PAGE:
TV star praises annual oyster festival

TELEVISION personality, cook, author and countryside campaigner Clarissa Dickson Wright was among the guests as Colchester's historic Oyster Feast yesterday.

TELEVISION personality, cook, author and countryside campaigner Clarissa Dickson Wright was among the guests as Colchester's historic Oyster Feast yesterday.

The co-star of Two Fat Ladies joined hundreds of guests for the famous celebration of one of the borough's renowned exports - the Colchester Native Oyster.

Held at the Town Hall, other speakers at this year's event, with the mayoral theme of “Colchester - a Caring Community” were Bonnie Hill JP, county commissioner, and Liz Mullen, broadcaster and author.

Local dignitaries, including the High Sheriff and the Lord Lieutenant, representatives of the Army and guests from Colchester's twin towns Avignon and Wetzlar joined them for the traditional event held inside the grand Moot Hall.


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The origins of the Oyster Feast are steeped in mystery, but the earliest records of a civic celebration date back to 1667, when accounts show “two hole barrels and four halves of oysters” were ordered by the mayor at a cost of 16 shillings.

The cultivation of oysters in the oldest recorded town actually predates the Romans and the shells of “Colchester Natives” have been discovered in the ancient empire's capital by archaeologists.

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Mrs Dickson Wright received a standing ovation from the guests after telling them about the success of her television series Two Fat Ladies.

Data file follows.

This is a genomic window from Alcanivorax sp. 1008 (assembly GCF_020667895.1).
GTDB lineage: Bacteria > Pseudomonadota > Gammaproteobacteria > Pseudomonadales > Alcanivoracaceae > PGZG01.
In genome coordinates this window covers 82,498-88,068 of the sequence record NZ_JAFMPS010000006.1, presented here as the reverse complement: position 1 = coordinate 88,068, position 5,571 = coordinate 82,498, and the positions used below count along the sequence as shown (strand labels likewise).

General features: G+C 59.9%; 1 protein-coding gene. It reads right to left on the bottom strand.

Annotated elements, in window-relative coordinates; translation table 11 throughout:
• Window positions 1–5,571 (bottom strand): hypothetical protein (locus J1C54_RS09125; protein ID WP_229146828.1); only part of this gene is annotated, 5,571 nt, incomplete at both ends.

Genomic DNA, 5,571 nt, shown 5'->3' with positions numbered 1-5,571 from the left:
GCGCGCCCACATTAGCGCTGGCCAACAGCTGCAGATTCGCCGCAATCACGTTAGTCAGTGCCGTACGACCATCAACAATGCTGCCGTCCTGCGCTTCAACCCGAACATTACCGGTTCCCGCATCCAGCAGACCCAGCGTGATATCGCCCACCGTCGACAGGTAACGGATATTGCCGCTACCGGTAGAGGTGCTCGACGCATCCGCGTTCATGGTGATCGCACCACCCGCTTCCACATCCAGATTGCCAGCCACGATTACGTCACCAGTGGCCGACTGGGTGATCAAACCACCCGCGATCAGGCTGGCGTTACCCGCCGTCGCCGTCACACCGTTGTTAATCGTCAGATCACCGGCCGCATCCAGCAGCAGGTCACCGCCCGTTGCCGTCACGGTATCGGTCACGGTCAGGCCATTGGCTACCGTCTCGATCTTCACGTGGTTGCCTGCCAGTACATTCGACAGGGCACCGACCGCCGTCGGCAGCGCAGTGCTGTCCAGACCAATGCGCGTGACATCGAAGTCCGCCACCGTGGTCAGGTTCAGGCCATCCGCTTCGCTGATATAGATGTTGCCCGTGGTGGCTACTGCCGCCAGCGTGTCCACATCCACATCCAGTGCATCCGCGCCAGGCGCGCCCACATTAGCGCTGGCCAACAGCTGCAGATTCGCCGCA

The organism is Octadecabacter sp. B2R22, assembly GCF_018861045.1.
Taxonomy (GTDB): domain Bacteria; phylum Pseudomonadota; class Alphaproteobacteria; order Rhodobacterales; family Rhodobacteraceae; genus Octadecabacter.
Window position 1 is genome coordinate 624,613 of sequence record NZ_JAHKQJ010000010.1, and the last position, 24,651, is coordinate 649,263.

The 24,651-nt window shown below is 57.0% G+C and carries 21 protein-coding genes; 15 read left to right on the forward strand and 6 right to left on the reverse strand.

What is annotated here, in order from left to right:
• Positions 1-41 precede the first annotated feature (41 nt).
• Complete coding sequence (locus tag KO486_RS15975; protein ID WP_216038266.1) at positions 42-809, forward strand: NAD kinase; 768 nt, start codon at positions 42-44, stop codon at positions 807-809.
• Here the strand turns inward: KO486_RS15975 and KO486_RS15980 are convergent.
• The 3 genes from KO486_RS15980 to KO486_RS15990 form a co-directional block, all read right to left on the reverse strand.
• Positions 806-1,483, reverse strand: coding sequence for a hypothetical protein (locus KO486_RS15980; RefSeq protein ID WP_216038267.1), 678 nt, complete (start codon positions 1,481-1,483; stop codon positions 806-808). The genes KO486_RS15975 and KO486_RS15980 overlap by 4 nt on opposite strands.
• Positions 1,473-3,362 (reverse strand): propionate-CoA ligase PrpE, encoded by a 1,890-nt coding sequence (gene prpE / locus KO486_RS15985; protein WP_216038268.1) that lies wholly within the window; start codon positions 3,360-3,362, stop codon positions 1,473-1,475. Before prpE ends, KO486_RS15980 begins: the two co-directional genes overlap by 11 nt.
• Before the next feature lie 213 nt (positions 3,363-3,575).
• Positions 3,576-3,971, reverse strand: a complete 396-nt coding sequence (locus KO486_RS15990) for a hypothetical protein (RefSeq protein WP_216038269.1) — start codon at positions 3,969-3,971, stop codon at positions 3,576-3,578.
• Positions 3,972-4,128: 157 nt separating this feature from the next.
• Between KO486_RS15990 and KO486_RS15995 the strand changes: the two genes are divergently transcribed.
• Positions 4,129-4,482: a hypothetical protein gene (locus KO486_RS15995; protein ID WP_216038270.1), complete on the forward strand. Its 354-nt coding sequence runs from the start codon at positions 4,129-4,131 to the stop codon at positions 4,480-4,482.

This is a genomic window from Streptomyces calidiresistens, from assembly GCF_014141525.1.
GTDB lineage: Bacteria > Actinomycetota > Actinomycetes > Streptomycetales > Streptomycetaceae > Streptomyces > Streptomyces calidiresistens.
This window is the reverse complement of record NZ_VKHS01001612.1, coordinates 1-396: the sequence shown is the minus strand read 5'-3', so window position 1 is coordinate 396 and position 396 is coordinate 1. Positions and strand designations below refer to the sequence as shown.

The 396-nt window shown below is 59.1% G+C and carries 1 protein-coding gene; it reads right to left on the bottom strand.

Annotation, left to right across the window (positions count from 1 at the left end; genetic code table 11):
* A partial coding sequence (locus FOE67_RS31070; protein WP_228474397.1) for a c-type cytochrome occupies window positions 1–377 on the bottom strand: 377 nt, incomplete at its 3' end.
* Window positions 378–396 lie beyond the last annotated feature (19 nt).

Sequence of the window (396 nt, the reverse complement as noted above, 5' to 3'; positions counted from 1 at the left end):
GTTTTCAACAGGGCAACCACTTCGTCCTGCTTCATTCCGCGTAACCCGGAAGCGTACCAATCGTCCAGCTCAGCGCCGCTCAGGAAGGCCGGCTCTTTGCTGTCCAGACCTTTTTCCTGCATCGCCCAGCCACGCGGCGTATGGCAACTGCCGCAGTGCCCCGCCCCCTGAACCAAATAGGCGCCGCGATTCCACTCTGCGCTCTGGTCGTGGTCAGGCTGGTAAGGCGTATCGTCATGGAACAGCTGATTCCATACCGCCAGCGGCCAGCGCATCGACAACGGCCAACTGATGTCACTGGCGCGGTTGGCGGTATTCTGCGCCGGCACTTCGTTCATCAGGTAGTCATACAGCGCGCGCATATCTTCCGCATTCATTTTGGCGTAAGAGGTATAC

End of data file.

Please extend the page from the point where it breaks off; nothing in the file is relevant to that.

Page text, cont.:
A well-known pro-hunting and pro-countryside advocate, she also criticised Prime Minister Tony Blair for his Government's countryside policies.

But she did enjoy the Colchester oyster tradition. “It's a wonderful, wonderful event, the perfect English event,” she said, adding she had not found “anything better” in Britain.

Colchester mayor Richard Gower said: “The Oyster Feast is a real part of Colchester's history, it's a great honour to be part of this year's event.

“Colchester oysters are known across the globe for their high quality and the traditional feast continues to be an occasion which is greatly respected by people of the borough.”

Musical entertainment was provided on the day by the Colne Valley Youth Orchestra, which is celebrating its 25th anniversary.

Each year around 40 places are reserved for members of the public to give them access to the historic event.

Meanwhile the Labour party in the town held its traditional alternative oyster feast with pensioners enjoying a fish and chips lunch.

james.hore@eadt.co.uk

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